Daniel Levy, MD, can’t help but feel puzzled when he occasionally hears that the Framingham Heart Study made a dreadful mistake right from the start: failing to include women. “I just scratch my head,” says Levy, Framingham’s director for more than 2 decades. “From the very beginning of the study in 1948, equal numbers of men and women were enrolled.”
In fact, he adds, “the very first participant who came through the clinic was a woman.”
As the renowned study celebrates its 70th anniversary this year, Levy suggests that including women wasn’t necessarily to discern whether they had different risk factors for heart disease than men. A common misconception at the time was that women appeared to have some type of inherent protection against heart disease that men lacked.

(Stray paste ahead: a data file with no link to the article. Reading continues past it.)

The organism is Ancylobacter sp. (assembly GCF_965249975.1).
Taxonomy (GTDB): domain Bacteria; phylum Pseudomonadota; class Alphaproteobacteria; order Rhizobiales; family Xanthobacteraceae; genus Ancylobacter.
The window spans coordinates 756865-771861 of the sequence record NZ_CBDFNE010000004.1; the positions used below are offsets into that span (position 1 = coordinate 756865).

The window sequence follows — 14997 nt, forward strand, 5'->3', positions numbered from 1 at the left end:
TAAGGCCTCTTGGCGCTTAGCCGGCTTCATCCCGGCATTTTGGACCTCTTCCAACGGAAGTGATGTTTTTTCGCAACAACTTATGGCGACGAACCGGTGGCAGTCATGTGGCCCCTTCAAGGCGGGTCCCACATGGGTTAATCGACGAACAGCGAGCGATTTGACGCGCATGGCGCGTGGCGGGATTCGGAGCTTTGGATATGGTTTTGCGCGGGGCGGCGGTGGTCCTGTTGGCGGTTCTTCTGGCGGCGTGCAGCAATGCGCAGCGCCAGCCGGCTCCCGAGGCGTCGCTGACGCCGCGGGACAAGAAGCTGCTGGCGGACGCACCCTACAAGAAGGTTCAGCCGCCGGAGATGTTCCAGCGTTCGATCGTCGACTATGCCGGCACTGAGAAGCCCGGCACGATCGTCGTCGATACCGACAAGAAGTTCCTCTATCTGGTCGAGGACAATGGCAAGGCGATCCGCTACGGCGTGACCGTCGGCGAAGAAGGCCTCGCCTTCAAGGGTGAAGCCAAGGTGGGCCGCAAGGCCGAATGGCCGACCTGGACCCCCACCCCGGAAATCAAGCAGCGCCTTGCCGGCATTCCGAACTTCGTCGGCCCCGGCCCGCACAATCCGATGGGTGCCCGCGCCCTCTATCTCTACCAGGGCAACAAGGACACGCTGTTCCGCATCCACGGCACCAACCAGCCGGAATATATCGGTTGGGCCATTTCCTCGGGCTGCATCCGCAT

Voelker R. Framingham at 70: What We’ve Learned About Women and Heart Disease. JAMA. 2018;319(22):2259–2260. doi:10.1001/jama.2018.5069
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